Competition, Monopoly and Corporate Governance

Competition, Monopoly and Corporate Governance

Essays in Honour of Keith Cowling

Edited by Michael Waterson

Competition, Monopoly and Corporate Governance covers three broad themes, each associated with a particular strand of Keith Cowling’s own writings in industrial economics and each represented by four specially commissioned papers.

Chapter 1: Coordination and Hierarchy in the Japanese Firm: The Strategic Decision-making Approach vs. Aoki

Dan Coffey and Philip R. Tomlinson

Subjects: economics and finance, competition policy, corporate governance, industrial economics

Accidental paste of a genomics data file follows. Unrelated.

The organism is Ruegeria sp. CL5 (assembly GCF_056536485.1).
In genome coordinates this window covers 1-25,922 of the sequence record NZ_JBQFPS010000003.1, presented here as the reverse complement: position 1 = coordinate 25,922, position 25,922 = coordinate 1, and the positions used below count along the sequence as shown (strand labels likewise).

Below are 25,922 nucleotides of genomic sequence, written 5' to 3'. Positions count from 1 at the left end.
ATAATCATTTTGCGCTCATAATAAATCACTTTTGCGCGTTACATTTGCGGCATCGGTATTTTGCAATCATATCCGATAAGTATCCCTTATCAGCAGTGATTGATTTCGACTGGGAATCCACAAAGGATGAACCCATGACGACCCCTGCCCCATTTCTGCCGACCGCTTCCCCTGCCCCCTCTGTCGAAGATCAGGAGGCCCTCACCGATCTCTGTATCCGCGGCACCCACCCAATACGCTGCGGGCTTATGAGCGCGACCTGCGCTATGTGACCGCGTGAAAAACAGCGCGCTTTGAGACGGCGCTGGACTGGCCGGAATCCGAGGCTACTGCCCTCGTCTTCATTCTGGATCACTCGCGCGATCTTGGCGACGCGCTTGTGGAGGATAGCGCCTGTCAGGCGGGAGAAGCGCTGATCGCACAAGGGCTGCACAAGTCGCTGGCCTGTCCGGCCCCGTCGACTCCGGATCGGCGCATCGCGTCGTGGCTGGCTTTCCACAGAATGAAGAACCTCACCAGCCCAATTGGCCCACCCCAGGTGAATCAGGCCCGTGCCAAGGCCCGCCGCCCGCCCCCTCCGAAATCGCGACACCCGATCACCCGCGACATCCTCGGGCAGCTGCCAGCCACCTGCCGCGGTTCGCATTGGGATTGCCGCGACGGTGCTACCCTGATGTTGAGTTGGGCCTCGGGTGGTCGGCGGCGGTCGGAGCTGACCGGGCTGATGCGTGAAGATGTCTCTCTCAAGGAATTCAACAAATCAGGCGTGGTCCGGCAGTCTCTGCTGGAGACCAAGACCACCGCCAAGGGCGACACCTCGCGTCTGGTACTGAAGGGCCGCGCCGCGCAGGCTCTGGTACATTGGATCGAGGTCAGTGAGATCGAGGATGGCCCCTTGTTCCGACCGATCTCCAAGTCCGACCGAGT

1. Coordination and hierarchy in the Japanese firm: the strategic decisionmaking approach vs. Aoki Dan Coffey and Philip R. Tomlinson 1. INTRODUCTION Throughout his academic career, Keith Cowling has been concerned with the increasing concentration of economic power and, in particular, its implications for the wider public interest. This is perhaps best illustrated in his 1982 book, Monopoly Capitalism, in which he extends Baran and Sweezy’s (1966) seminal contribution to argue that the increasing monopolisation of capitalist economies is likely to lead to greater economic instability and stagnation.1 This framework was developed subsequently to encompass the activities of the transnational corporation, in close collaboration with Roger Sugden (see Cowling and Sugden, 1987), an undertaking which sparked a critical reappraisal of the orthodox (Coasian) theory of the firm. In this and subsequent work Keith Cowling has emphasised the problem posed by the hierarchical nature of the modern corporation, where strategic decisions are taken in the boardrooms of large firms by corporate elites, able and willing to override the objections of other affected parties. Strategic decisions in this sense are those that affect the broad direction of the firm and hence the determination of a series of economic variables, such as the level and intended location of investment, employment, and output. When corporate elites take strategic decisions that conflict with the broader interests of a society, the social ‘optimum’ is necessarily breached. With no available market mechanism to redress the balance, the outcome is one of ‘strategic failure’...

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